Nebulous clouds are, in general, dark rather than luminous. These clouds are believed by many astronomers to be cosmic dust-particles driven out from bright stars. These particles finally col
Photograph by Mount Wilson Observatory through the 100-inch Hooker telescope.

lect in great clouds which, when far from the light of stars, are dark. When the accumulating clouds of dust become so heavy that gravitation begins to draw their particles together, heat is generated and the mass begins to glow, although sometimes dark masses, if they are close to stars, will glow with reflected starlight. The gaseous clouds are devoid of solid or liquid matter, and consist, the spectroscope shows, of glowing gases, apparently nebulium and hydrogen. Thus the Nebula of Orion, which is a gaseous nebula, is never spoken of as a "universe," like the Nebula of Andromeda, which may be resolved into stars.

The finest example of an irregular nebula is the Nebula of Orion; of a ring nebula, that found in the constellation of Lyra; and of a spiral nebula, the one found in the constellation of Canes Venatici, just below the handle of the Big Dipper. The spiral of Andromeda, which is turned edgewise to the earth, is the largest nebula in the sky.

Orion's Two Dogs—Canis Major and Canis Minor

Canis Major, the "Great Dog" of Orion, lies in a straight line southeast of his Belt Stars. Canis Minor, his "Small Dog," lies across the Milky Way, 20 degrees northeast of Betelgeuse, the pink star on his shoulder. The three stars form a large and easily traced triangle.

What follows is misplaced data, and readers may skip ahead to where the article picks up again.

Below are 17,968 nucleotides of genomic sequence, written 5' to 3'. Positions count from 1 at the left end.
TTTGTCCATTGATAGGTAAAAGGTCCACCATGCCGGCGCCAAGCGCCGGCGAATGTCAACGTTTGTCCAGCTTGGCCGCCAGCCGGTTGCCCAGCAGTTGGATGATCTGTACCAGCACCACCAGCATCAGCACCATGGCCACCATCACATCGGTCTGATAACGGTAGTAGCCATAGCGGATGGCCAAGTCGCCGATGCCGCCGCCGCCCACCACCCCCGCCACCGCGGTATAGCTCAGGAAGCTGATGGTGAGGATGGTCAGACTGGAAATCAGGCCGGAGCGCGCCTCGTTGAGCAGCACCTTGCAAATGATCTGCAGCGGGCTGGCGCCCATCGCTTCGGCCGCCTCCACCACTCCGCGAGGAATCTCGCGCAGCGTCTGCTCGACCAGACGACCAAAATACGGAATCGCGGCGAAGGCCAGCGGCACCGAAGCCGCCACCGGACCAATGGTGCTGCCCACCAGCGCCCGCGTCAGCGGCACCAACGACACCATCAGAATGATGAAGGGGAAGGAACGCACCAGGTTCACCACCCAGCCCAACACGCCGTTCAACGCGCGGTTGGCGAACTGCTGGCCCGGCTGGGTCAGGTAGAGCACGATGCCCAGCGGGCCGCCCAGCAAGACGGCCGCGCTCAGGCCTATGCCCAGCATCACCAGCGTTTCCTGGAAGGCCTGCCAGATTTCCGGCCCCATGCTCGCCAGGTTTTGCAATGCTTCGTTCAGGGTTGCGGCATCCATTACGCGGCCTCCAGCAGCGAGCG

Canis Minor is usually pictured as a Spaniel standing on the bank of the Milky Way and gazing across its river of stars at the giant Orion with his club upraised against the Bull. Although this dog is usually said to be Orion's dog, it is sometimes claimed to be one of Diana's hounds that followed her in the hunt. Other legends claim that Canis Minor was the dog of Icarus who discovered the slaying of his master by the shepherds of Attica and for this was placed among the stars. Procyon, the brightest star in this constellation, is called the "Little Dog's Star." It appears above the eastern horizon on the 23rd of January just after darkness, and shines for about half an hour before Sirius appears upon the scene.

Sirius is the head star of Canis Major and the brightest star in the sky. This dog sits at the feet of Orion watching Lepus, the Hare.

Taurus, the Bull

"Aries glorious in his golden wool,
Looks back and wonders at the mighty Bull."